For years, opponents of outsourcing have argued that offshoring American jobs destroys our local industries, lays waste to American job creation, and gives foreigners the good jobs and income that would otherwise remain on our shores. Yet few Americans realize that a parallel dynamic is occurring in the healthcare sector-previously one of the most consistent sources of stable, dependable living-wage jobs in the entire nation.
Instead of outsourcing high-paying jobs overseas-as the manufacturing and service sectors do-hospitals and other healthcare companies insource healthcare labor from developing countries, giving the jobs to people who are willing to accept lower pay and worse working conditions than U.S. healthcare workers. As Dr. Tulenko shows, insourcing has caused tens of thousands of high-paying local jobs in the healthcare sector to effectively vanish from the reach of U.S. citizens, weakened the healthcare systems of developing nations, and constricted the U.S. health professional education system. She warns Americans about what she's seeing-a stunning story they're scarcely aware of, which impacts all of us directly and measurably-and describes how to create better American health professional education, more high-paying healthcare jobs, and improved health for the poor in the developing world.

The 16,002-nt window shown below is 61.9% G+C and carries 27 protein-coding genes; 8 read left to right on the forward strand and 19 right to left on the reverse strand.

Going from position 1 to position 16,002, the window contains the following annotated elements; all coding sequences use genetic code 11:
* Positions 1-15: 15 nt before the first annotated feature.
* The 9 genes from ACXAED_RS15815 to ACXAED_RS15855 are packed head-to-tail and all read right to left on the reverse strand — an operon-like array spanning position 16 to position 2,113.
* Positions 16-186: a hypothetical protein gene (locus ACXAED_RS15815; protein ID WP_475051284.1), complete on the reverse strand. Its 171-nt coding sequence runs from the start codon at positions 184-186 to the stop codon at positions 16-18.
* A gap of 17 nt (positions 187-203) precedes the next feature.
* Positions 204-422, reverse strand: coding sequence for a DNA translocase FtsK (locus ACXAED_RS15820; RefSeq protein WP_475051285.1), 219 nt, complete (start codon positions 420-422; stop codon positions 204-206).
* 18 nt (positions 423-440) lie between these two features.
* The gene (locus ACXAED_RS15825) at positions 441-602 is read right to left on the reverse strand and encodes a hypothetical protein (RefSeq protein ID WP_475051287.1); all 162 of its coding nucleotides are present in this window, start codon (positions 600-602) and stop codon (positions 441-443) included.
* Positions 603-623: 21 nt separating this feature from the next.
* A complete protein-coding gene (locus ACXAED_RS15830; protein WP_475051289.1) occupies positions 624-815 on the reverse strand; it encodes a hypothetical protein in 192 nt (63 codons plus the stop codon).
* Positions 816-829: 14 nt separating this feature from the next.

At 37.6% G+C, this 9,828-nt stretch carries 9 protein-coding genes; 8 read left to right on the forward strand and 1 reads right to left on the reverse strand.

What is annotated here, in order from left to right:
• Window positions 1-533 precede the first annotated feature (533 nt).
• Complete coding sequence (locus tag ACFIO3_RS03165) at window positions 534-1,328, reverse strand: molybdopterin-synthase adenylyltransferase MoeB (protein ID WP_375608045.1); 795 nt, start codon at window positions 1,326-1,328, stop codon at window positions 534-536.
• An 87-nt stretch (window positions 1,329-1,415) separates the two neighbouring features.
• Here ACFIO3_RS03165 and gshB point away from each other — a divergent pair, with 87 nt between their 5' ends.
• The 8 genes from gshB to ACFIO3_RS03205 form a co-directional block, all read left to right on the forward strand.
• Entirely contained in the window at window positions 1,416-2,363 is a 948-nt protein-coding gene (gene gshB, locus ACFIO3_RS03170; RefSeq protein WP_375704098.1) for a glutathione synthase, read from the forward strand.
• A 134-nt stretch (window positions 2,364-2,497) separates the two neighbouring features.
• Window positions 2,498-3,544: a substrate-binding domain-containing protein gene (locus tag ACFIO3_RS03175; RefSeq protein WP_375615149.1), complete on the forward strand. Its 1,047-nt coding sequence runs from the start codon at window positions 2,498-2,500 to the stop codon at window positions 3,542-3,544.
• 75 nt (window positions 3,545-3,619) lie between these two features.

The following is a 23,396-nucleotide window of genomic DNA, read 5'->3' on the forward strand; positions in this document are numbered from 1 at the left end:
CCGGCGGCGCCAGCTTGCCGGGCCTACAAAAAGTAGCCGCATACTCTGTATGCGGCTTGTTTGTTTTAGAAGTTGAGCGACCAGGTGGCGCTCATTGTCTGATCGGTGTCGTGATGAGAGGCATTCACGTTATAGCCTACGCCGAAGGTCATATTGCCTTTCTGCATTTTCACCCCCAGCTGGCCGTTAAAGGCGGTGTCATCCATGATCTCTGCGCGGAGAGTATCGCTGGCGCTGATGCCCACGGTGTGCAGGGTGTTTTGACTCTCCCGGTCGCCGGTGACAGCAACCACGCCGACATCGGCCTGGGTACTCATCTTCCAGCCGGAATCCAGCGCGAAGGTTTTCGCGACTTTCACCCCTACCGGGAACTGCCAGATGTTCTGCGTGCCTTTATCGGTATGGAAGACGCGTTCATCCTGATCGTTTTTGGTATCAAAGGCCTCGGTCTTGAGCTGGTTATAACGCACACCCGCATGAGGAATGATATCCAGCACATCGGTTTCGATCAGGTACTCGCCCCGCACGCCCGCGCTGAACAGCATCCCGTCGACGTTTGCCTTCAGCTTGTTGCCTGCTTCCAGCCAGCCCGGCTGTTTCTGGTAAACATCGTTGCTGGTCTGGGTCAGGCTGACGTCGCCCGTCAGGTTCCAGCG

Publisher: University Press of New England
Number of pages: 192
Weight: 369 g
Dimensions: 216 x 140 x 22 mm
"Tulenko, a physician and director of clinical services for a global health nonprofit, pursues a new angle in the ongoing healthcare debates in this intriguing and lucid study. . . . Those interested in healthcare management or public policy will find plenty of cogent information in this well-researched treatise."-- "Publishers Weekly"
"Tulenko proposes some strategies the U.S should consider as it revamps its healthcare system. Strengthening training facilities for health workers, especially in rural areas would not only produce more workers but also support development of minority groups. One doctor from India accounts for only 0.0001 percent of its physicians but recruiting a physician from Liberia denies it one percent of its physicians. So becoming more cognizant of where the health workers are being imported from could go a long way in enabling poor countries to serve its people better."--Smisha Agarwal "Huffington Post"